Loops! I Did It Again!

“Hi, how are you?” If I asked you that question, chances are you might respond with “Great, how are you?” right? Or have you ever had a waiter say “Enjoy your meal!” and you responded “You too!” UGH! They are automatic, overlearned responses, or motor loops. In some cases motor loops are okay (though some can make us cringe!), but for people with apraxia, sometimes those loops can become really dysregulating and can really impede their ability to move beyond the loop. Perhaps you’ve been there…if you don’t complete the loop just right, it can become really disrupting or upsetting.  We know that we don’t want to feed the loop.  We also know that changing it up, or scrambling that loop can be really helpful to avoid dysregulation and get the motor back on track. 

We have to help our spellers and it’s all about BALANCE. We want to bring balance to the brain, in the way we address motor loops and in the way that we get spellers through it. To understand motor loops, we have to take a look at the brain and not only understand the role that thinking plays, but also the role that motor plays. Motor action is the process by which we use our neurological systems to activate and coordinate the muscles and limbs involved in the performance of a motor movement. When it comes to motor action, there are two types: purposeful, which is planned, and protective which is unplanned. Within these two groups, there are four main types of motor. Each of which is VERY IMPORTANT in guiding all of our actions.

S2C, Spelling to Communicate, I-ASC, Autism, nonspeakersPurposeful motor is planned. Think about when you first learned to drive a car, or first learned to walk…this is purposeful motor. Then you have automatic motor, which is planned as well, but because practiced purposeful movement becomes permanent and automatic, this is where those motor loops fall – when automatic motor kicks into overdrive.  Purposeful and automatic motor take place in the cortical area of the brain, or the “thinking” part of the brain. Just below the cortical area of the brain is the subcortical area, which is where unplanned motor occurs, or those things that we are doing without thinking. This is either impulsive motor (think grabbing those tasty fries off of a stranger’s plate) or reflexive (think pulling your hand away from a hot stove), both originating from the subcortical area.

S2C, Spelling to Communicate, I-ASC, Autism, nonspeakers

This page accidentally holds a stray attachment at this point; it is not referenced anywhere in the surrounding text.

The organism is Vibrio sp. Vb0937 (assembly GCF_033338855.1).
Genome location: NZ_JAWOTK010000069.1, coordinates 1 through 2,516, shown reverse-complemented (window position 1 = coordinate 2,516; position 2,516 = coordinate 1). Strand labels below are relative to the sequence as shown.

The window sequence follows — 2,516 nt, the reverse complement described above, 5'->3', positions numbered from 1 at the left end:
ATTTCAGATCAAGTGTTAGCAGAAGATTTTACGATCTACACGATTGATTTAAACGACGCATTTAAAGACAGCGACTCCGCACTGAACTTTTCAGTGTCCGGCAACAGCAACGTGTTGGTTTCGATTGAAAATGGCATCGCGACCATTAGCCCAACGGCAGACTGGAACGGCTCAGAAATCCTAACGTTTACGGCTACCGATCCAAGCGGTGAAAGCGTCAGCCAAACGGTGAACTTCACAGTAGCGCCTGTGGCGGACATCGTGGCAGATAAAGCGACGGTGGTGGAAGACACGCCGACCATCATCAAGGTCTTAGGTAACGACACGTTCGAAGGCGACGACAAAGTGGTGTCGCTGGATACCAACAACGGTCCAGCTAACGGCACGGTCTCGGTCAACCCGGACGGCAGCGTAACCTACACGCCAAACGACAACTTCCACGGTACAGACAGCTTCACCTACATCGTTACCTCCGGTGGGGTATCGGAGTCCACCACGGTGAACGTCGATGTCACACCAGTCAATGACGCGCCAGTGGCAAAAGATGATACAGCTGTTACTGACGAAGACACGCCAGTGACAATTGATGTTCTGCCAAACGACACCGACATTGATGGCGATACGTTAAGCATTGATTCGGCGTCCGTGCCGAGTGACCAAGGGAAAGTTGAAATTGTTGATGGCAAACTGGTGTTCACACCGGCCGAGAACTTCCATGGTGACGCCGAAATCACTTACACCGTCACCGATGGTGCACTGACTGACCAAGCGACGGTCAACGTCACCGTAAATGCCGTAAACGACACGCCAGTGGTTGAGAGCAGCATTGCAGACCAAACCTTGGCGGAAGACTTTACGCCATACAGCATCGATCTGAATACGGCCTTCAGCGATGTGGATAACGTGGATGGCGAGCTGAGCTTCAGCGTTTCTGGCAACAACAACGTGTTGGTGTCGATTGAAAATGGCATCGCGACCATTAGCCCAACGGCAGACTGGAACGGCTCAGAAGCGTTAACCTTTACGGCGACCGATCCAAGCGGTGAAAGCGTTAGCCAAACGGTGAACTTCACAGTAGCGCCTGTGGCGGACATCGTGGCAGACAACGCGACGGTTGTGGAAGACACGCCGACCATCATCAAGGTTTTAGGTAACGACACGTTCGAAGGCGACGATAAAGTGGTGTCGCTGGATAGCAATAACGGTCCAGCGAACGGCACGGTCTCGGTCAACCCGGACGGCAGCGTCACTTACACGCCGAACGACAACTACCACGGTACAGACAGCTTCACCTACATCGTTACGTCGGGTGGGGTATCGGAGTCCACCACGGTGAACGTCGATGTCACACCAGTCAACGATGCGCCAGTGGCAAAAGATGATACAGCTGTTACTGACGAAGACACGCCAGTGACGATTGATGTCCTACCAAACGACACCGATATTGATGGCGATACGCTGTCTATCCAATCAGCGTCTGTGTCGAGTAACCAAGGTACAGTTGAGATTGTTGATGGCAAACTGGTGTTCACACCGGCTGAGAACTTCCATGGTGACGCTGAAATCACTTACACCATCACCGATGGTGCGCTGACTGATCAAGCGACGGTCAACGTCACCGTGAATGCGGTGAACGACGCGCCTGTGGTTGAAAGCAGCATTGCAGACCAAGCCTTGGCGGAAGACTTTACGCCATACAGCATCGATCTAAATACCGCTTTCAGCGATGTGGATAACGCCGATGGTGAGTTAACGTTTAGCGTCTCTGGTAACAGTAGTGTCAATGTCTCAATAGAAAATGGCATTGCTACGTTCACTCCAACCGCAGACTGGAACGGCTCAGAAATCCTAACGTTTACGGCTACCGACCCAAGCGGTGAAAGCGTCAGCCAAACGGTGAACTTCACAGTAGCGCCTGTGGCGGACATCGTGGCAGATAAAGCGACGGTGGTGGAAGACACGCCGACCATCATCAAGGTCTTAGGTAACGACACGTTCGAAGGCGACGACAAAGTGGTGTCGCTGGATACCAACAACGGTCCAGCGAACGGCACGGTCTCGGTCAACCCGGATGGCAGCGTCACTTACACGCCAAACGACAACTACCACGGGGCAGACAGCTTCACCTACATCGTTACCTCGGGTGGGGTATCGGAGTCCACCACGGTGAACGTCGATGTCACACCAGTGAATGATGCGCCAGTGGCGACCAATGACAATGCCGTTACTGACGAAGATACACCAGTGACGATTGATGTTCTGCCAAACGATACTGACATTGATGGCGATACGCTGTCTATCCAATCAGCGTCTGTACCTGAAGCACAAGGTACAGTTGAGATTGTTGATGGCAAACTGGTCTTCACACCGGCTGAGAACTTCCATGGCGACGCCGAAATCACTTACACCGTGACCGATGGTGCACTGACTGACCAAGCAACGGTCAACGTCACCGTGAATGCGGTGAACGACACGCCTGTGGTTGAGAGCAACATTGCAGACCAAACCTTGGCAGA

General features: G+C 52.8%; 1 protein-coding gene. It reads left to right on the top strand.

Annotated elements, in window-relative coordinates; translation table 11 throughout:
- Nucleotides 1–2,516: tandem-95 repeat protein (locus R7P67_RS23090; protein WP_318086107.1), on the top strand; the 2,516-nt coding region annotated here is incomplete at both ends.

We also need to understand praxis. Praxis is all about structuring ideas and then using those ideas to guide and execute a motor action. We use praxis every day! To go to the bathroom, to brush our teeth, to make ourselves a meal, or to speak. We use it to hula hoop, to try new motor tasks, to learn to dance…to execute any and all motor tasks big and small! It seems simple but it is not! It is a complicated process. Praxis is creating an idea, making a plan, initiating and executing the action, and finally reflecting, adjusting, and adapting. If one part of this is not working properly, or if we switch any of those steps around, then the movement will not be carried out smoothly. For our students,  APRAXIA affects the smooth execution of an action. For our guys it’s really the initiation and the execution part that where they have difficulty; it’s the motor component of praxis where we are seeing that breakdown through coaching. We know they have an idea, and we know that they can make a plan, but the body has a difficult time executing that plan, whatever it may be.

When working through motor loops – keep praxis in mind. We want to build purposeful motor to increase body control and ability…and it takes practice. We want to spend time in each step and PRACTICE each one. The big step is the practicing the purposeful motor of initiating and executing the action, but don’t forget the beginning part – the cognitive piece of creating an idea and making a plan. We know our students know what they have to do, but we want to really help them break down those steps. 

Motor loops are kinesthetic movements of the mouth or body, and they can be either calming or excitatory. When we see calming loops, these are those motor patterns, both verbal and full body, that are pattern-like. They are harmonic soothers for an overstimulated body and there is no emotion involved. This is an over-learned motor pattern that has now become a mechanical action and it happens without thinking, and when you see this the student is regulated and able to engage. These are what we call stims. They begin as a defense to being overstimulated, and they can actually HELP learning!

Most loops come from emotions and begin as calming soothers. However from there, they may become excitatory depending on involvement, and if it is not scrambled right away, it will become stronger and harder to break. They become AUTOMATIC motor, they happen without thinking, and they are not purposeful! They inhibit learning, because they are all consuming, and it becomes hard for others to engage when they are occurring. With excitatory loops you will see a loss of control as well as dysregulation.